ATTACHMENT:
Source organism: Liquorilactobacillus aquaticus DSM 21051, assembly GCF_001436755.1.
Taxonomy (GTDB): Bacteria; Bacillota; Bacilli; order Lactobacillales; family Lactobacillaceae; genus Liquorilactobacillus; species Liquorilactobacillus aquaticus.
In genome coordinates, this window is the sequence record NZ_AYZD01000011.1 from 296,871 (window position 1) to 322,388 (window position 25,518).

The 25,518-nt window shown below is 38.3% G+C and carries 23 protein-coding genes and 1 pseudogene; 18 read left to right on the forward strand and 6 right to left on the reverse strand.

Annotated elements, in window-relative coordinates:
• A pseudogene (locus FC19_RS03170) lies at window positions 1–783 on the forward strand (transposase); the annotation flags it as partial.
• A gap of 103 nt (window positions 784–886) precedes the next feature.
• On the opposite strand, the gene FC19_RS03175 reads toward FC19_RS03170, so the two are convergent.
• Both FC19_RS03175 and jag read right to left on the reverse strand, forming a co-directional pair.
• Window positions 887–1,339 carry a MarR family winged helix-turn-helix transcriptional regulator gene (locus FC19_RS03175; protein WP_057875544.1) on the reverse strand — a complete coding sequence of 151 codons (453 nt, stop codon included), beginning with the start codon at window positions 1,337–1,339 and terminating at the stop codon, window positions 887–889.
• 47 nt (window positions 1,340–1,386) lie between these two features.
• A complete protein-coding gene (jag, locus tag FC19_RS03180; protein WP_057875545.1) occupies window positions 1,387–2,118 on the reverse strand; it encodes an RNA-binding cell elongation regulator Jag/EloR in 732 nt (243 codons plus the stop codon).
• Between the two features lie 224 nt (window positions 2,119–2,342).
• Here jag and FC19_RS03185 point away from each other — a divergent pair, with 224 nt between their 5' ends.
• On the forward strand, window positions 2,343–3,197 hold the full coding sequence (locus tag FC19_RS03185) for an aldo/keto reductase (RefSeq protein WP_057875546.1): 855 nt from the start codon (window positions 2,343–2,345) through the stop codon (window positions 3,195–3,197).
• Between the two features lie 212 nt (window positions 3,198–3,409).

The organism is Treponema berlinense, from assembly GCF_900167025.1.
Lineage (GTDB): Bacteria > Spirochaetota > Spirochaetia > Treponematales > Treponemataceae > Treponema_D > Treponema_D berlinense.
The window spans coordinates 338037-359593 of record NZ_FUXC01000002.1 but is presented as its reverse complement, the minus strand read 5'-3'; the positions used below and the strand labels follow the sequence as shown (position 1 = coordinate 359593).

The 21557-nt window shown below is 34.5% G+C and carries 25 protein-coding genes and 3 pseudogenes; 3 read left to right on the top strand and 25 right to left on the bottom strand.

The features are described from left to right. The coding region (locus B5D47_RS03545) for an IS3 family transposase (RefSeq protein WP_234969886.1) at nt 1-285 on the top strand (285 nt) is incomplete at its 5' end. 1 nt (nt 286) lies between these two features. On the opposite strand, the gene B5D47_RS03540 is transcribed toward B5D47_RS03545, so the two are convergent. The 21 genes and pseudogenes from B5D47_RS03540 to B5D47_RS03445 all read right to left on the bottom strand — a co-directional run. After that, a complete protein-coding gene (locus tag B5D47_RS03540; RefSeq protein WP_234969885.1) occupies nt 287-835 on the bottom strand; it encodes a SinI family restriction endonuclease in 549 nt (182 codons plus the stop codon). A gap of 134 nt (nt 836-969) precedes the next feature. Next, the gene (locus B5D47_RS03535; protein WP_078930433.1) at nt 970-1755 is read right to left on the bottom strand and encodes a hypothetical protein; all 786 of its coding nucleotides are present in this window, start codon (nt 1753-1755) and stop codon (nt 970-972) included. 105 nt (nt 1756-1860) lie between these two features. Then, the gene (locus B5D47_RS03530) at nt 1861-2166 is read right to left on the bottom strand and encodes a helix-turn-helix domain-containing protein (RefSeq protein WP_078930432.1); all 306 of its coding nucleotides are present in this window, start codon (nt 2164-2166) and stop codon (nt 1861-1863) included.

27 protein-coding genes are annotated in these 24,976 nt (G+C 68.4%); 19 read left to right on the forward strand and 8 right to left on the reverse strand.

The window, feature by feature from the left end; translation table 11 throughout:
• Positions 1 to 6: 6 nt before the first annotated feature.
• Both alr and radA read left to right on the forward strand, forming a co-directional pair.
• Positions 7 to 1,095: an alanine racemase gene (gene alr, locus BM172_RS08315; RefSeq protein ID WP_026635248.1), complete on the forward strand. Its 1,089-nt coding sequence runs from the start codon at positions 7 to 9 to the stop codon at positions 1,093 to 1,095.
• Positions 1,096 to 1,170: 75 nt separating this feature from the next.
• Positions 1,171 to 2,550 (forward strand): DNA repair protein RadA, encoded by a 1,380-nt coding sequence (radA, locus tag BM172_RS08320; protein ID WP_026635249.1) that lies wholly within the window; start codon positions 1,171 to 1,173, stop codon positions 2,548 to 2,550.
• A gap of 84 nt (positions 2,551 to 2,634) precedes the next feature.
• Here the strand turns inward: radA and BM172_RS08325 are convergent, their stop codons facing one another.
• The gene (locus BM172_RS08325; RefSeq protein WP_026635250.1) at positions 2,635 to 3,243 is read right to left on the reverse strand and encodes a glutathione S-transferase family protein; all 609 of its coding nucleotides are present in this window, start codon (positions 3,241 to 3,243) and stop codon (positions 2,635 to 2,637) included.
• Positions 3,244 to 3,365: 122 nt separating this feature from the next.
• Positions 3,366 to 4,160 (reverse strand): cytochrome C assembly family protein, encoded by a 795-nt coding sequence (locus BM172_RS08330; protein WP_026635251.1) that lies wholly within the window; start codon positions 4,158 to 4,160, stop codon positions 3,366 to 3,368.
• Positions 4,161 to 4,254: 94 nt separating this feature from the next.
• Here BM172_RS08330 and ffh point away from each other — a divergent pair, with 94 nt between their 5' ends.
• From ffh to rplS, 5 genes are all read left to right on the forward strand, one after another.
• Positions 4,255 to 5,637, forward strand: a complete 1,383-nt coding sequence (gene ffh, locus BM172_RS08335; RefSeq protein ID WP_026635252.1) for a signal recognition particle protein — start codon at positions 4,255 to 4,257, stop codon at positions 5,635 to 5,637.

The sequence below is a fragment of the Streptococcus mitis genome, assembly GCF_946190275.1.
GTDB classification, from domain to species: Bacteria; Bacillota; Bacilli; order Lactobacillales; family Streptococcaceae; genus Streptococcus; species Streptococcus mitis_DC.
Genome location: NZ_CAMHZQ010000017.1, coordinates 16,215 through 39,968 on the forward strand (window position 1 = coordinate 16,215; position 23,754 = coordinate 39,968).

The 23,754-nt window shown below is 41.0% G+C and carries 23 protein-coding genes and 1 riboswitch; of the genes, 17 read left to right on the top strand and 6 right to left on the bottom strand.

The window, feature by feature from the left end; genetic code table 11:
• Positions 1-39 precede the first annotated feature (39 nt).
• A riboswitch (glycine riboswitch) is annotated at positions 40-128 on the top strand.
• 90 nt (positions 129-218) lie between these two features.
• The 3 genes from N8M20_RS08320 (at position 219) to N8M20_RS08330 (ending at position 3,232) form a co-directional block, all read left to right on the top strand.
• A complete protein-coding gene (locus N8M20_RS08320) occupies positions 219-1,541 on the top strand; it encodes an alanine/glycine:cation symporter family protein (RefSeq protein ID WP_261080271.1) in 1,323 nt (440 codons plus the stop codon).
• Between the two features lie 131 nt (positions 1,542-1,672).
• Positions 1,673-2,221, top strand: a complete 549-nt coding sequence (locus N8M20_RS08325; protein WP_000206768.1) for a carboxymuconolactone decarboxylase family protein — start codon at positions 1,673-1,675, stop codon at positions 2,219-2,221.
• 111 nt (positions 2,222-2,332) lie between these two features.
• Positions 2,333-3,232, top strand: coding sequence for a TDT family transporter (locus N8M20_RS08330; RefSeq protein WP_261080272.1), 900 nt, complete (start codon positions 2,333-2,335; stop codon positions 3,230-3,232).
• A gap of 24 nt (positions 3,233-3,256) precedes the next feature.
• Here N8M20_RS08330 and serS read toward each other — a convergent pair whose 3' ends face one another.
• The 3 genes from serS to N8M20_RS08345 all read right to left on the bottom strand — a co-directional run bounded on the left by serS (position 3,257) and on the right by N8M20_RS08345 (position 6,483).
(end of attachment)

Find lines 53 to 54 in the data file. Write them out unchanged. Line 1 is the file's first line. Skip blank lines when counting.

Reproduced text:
• Here N8M20_RS08330 and serS read toward each other — a convergent pair whose 3' ends face one another.
• The 3 genes from serS to N8M20_RS08345 all read right to left on the bottom strand — a co-directional run bounded on the left by serS (position 3,257) and on the right by N8M20_RS08345 (position 6,483).